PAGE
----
GREENFIELD — It could host meetings, retreats — perhaps even small weddings.
A $200,000 project to demolish and replace the outbuilding in the Hoosier Poet’s backyard has city officials talking about the potential for a new event space in Greenfield.
The small facility known as ’Lizbeth Ann’s Kitchen, located directly behind the James Whitcomb Riley Boyhood Home and Museum, provides about 500 square feet of space for visitors to the home to eat lunch or rest between tours.
At a cost of between $175,000 and $200,000, the project city parks department leaders propose would double the square footage, making the facility more accessible to people with disabilities and providing more bathrooms.
In addition, officials hope to attract groups seeking a small event venue, said Greenfield Parks and Recreation Department superintendent Ellen Kuker.
The proposed facility aims to solve several issues created by the age, inefficiency and condition of the current building, which was once a garage, officials said. It will expand the space and connect the building with the museum, solving accessibility issues with the back steps of the museum.
It is planned to look like a carriage house built in the same 1800s-era style as the museum, said museum director Stacey Poe.
“We hope to connect the two buildings to enhance the experience of an already wonderful tour,” Kuker said. “First and foremost, we want the experience for our guests to be top-notch. A by-product of the improvements is we will be creating a new venue space.”
The building currently houses one restroom and a space with six tables to hold about 25 people. The structure is not insulated and has to be closed down in the wintertime, Poe said — if the water stays on, the pipes will freeze. The current structure has no historical significance, Kuker told the parks board.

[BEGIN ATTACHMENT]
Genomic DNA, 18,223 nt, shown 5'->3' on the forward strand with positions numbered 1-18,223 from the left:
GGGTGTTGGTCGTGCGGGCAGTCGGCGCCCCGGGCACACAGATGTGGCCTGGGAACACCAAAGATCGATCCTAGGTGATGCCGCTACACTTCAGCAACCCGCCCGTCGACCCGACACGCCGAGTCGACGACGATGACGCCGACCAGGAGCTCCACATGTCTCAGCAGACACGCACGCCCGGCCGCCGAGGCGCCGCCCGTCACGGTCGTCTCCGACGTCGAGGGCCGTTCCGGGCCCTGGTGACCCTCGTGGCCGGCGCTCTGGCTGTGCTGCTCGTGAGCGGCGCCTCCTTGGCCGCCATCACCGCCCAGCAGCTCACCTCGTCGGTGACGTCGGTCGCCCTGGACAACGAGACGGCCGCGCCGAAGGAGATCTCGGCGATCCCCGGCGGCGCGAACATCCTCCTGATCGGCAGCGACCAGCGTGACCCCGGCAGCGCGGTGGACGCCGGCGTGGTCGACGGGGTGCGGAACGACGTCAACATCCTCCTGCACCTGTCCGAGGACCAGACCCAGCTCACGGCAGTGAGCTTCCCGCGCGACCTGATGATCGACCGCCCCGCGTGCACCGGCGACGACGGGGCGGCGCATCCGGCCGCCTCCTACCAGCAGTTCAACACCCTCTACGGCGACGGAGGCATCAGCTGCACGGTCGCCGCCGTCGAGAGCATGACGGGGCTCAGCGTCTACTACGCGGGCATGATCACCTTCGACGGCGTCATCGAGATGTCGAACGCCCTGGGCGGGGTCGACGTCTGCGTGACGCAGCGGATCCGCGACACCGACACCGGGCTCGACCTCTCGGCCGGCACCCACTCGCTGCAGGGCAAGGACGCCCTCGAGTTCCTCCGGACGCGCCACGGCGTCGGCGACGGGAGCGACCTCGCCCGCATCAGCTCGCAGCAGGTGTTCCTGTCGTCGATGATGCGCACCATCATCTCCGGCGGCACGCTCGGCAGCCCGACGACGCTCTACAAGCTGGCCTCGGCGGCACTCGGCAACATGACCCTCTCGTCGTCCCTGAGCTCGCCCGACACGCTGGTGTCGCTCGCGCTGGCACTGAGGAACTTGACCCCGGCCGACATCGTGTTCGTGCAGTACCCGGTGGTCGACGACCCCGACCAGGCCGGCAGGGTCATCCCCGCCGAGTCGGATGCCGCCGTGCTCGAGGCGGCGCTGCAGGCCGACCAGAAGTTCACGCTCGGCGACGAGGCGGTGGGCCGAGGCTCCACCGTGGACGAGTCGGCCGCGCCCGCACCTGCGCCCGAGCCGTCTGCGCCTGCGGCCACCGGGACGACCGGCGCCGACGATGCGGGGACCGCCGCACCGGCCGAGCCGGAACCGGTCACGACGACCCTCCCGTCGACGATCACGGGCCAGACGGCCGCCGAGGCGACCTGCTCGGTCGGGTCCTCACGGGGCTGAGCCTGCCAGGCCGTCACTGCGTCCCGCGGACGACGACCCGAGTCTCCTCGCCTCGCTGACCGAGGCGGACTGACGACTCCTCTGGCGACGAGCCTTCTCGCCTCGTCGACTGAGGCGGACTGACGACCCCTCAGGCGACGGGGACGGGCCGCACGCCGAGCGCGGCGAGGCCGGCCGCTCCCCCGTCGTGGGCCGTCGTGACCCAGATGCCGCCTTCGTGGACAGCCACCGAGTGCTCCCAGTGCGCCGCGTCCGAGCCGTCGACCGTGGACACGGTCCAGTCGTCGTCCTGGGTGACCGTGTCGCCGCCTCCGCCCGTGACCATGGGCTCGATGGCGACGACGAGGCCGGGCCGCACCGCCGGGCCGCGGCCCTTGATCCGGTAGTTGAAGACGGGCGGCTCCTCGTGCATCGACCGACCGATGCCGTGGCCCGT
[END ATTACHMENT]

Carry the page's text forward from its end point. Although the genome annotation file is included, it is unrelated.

Hundreds of people, from school groups to curious passers-by, tour the home and grounds every year, Poe said. More than 20 tours have been scheduled through 2017, she said.
The city of Greenfield is expected to contribute about $50,000 toward the project, Kuker told the board; other funding sources have not been determined. Parks officials don’t know when the project will begin, as funding must be secured first, Kuker said.
Some social clubs and small parties have used the facility for meetings and events like baby showers in the past. Kuker said she expects more people will take advantage of the picturesque gardens behind the museum once the expanded facility is complete.
Replacing ’Lizbeth Ann’s Kitchen has been a part of the city’s master plan for four years, she said.
Local historian Joe Skvarenina heads the five-member fundraising committee for the project. He and his fellow members have begun applying for grants from local and regional organizations, including philanthropic clubs and nonprofits dedicated to historical preservation, he said.
Improving ‘Lizbeth Ann’s Kitchen can only help the museum, because it will provide better program space and attract rental contracts, he said.
“We want to make the Riley Home more functional and usable for the community,” he said.